If you had a way to travel back in time and change the course of history, what would you do? If you’re Jake Epping, the mild-mannered Maine high school teacher who discovers a portal to the past in Stephen King’s latest classic, 11/22/63, you’d go back half a century and try to prevent the assassination of President John F. Kennedy. And if you did so, you’d be in for a real education in time travel and find, as Jake does, that it’s not so easy to change the past. Because, as the author reminds us again and again in this spellbinding, seductive page-turner, the past doesn’t want to be changed; the past, King asserts, is as intractable as the day is long.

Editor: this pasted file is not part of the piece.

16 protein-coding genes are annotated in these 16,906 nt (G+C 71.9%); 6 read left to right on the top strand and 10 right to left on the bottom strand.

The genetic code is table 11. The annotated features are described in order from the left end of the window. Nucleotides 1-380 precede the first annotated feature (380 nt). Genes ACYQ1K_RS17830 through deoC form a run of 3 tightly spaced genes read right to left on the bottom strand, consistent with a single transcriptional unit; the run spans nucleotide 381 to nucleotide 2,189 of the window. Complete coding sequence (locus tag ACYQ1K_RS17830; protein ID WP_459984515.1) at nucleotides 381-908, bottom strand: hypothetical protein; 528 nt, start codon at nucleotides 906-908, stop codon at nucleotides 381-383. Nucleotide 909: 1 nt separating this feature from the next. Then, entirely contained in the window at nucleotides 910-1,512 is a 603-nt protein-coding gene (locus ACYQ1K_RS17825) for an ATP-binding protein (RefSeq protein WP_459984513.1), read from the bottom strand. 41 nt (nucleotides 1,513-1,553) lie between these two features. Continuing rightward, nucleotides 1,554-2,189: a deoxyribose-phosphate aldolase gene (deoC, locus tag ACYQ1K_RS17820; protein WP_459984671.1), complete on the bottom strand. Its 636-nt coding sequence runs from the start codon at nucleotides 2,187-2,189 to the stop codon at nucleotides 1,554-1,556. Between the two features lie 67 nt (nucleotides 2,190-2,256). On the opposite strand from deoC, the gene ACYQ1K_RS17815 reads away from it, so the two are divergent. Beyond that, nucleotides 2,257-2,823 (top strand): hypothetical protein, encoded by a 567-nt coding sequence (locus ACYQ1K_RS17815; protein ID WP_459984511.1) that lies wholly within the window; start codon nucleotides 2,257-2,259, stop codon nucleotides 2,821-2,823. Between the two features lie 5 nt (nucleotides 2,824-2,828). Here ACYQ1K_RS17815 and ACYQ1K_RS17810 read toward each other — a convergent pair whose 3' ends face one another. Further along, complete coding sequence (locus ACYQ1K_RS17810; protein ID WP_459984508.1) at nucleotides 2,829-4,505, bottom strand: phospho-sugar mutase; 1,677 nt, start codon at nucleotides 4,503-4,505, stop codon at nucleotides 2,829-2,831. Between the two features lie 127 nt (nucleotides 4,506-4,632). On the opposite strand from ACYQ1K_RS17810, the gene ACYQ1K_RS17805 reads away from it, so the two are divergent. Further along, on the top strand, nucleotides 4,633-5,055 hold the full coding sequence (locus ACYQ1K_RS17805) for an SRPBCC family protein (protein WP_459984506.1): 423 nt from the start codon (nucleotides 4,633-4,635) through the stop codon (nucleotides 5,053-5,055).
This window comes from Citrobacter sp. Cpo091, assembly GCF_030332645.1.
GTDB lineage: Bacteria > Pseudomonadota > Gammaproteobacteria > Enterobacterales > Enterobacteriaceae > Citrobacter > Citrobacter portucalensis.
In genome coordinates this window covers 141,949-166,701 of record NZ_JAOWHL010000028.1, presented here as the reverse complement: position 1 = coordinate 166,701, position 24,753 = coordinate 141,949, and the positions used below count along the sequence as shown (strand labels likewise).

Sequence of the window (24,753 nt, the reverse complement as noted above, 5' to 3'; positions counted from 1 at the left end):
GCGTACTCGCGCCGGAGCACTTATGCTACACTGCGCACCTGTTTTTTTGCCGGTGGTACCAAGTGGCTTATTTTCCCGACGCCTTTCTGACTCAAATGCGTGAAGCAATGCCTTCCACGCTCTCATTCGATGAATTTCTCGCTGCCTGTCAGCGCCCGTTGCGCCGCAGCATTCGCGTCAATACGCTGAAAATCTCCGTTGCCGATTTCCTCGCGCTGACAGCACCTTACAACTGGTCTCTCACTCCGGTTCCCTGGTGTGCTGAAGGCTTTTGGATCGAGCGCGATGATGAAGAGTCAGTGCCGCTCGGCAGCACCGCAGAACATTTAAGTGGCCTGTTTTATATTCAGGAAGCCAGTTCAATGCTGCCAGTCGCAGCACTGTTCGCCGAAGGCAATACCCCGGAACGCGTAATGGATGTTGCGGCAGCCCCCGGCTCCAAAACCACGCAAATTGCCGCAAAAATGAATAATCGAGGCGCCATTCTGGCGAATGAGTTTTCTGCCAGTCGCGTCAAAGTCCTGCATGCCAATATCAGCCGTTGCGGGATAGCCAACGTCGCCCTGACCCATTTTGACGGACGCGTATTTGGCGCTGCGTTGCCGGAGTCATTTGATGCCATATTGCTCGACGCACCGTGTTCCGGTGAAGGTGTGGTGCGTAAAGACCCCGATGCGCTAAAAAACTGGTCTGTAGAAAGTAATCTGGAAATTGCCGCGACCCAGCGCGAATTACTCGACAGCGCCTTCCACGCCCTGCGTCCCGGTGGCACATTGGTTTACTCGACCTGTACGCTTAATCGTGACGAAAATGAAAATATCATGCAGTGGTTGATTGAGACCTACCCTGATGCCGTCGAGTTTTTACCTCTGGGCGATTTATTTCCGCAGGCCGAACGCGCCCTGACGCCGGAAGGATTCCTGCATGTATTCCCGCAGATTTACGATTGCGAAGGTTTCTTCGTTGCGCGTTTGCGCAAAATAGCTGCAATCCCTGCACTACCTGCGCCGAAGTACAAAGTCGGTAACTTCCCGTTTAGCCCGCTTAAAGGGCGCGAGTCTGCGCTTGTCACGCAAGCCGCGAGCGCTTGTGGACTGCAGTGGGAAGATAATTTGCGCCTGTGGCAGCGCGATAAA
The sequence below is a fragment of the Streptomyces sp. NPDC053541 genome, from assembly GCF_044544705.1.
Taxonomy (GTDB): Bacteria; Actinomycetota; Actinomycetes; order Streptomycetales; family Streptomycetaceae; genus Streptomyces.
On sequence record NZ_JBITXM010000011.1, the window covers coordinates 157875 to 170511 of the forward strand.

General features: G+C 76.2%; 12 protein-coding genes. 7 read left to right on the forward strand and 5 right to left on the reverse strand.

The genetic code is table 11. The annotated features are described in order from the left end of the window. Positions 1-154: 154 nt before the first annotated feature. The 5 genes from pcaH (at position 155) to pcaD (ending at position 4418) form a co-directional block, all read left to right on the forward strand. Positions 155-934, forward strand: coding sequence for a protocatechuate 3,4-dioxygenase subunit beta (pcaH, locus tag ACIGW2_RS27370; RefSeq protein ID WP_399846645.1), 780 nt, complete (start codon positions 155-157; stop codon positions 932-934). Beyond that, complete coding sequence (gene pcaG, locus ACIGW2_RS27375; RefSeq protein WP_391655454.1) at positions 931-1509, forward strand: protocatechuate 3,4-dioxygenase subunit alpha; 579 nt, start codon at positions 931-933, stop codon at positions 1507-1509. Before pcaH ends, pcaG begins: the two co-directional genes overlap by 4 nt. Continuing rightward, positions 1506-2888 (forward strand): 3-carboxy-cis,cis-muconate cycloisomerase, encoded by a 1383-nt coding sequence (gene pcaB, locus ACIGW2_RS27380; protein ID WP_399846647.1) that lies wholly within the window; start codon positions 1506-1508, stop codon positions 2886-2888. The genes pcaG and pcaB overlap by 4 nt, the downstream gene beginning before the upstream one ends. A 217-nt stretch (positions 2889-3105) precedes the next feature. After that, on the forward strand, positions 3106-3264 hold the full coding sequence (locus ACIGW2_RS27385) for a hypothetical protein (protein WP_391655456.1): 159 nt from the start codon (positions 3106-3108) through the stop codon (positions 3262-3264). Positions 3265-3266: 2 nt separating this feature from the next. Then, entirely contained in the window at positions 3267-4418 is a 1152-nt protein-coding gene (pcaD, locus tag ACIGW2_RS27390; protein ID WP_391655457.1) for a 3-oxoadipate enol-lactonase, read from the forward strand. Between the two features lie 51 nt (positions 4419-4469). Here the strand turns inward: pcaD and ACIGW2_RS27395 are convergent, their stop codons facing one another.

But it’s the journey that matters most in King’s magnificent tale, which is sure to take its rightful place among the greatest novels ever written about time travel. King, who’s probably the best storyteller of our time, has delivered an 842-page magnum opus — a classic novel. King’s compelling work takes on, among other things, friendship, regret, revenge, love, evil and the realization of a strange and powerful harmony in the universe that must not be disturbed.
On the road to Dallas and his date with destiny, Jake contends with characters and towns that fester with a strange and unnamed malevolence that permeates the past. And though he recognizes the errors of our own history, Jake also falls in love with the past. He develops an attachment and passion for this simpler time and place, along with the soul of a more innocent America — a land of hope and promise that many Americans, including the author, still yearn for today.